Fishing Lords of the Flies
Let ither angler choose their ain An ‘either waters tak’ the lead O’Weilan streams we covet nane But gi’e to us the bonnie Tweed
Thomas Stoddart -1866 piscatorial writer
A close encounter with Reid’s Assassin, Munroe’s Killer, the Butcher and Sweeney Todd leaves little to the imagination as to the likely outcome.
But names can be deceptive. The avuncular sounding Jock Scott, the amiable Garry Dog and a Greenwell’s Glory are every bit as deadly and all are prized for the fatal attraction they hold for unsuspecting salmon and trout.
Pity the poor fish, after journeying thousands of miles from the Atlantic and North Sea to return home to the River Tweed, trying to say no to the seductive lures of these highly efficient killers.
Our murderous mob is, of course, part of the fishing fly family, and the second bunch of hooks are Border specialities from Victorian times that have since gone on to international fame.
Even then the Tweed, Scotland’s second longest river, (in spite of the fact that its final four miles flows through England) was a magnet for those who were turning fly fishing into a sporting art form.
Drawing life from a 1500 sq mile (4000 sq km) catchment area of wild uplands and fertile valleys, the Tweed, flowing 98-miles to Berwick and the sea, fully deserved its reputation as one of the world’s great salmon and trout fisheries. Record books show the numbers of fish being taken from the river at that time numbering in their tens of thousands.
And in communities up and down the riverbanks, fishing supported a range of related service and cottage industries. Among them were rod making, undergoing a design revolution from 1850 onwards to enable anglers to land bigger fish, demand for ghillies to act as river guides for visiting parties and fly tying.
In the village of Sprouston a couple of miles east of Kelso, the river Tweed had provided the main source of income for members of the Wright family for generations. Their cottage (still standing today) overlooked a stretch of water famed for its fishing and Sprouston confidently advertised itself as a provider of “good accommodation for those who come to fish.”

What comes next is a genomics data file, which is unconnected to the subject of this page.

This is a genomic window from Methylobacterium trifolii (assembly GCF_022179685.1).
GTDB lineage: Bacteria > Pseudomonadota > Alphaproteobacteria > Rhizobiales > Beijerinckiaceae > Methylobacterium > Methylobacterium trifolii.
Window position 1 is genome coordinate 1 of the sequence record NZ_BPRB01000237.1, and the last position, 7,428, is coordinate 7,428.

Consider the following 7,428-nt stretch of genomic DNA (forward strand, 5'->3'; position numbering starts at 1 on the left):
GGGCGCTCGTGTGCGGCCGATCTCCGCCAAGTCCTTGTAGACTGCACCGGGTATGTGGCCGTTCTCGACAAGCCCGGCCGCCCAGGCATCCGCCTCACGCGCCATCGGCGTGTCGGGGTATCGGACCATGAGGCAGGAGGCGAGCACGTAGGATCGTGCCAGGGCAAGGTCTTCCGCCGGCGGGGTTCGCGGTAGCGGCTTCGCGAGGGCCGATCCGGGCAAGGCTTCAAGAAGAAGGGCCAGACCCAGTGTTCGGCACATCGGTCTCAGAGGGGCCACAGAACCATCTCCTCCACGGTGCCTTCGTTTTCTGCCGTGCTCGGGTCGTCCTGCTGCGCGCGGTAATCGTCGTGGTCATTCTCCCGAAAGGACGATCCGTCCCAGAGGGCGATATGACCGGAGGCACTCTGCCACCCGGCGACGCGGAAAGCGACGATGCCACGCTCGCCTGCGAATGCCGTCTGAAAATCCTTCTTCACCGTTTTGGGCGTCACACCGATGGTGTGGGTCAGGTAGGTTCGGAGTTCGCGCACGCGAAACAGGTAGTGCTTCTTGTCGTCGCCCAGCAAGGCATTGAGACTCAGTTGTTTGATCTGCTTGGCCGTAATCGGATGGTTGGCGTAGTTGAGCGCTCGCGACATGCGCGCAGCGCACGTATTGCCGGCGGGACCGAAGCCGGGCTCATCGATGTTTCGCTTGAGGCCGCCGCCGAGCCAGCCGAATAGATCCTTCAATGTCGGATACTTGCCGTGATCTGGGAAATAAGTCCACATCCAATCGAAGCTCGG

The head of the family, at the age of 22 and responsible for two younger brothers and a sister, was Jimmy Wright who had followed in his father George’s footsteps to work as a fly hook dresser. Over the next ten years, still living in Tweedmouth Cottage, he would marry Jessie and they would have four children.
He would also meet avid fly fishing enthusiast Canon William Greenwell, the larger than life librarian of Durham Cathedral, a partnership that made a contribution to fly fishing that endures to this day and has made both men household names among those who follow the sport.
Their legacy is the ‘Greenwell’s Glory’ a wickedly successful trout fly first dressed by Jimmy in 1854.
Canon Greenwell was in the habit of leaving the pressures of pastoral life behind and heading north to the Borders with the Durham Rangers Fishing Club that had waters at Sprouston and Henderside.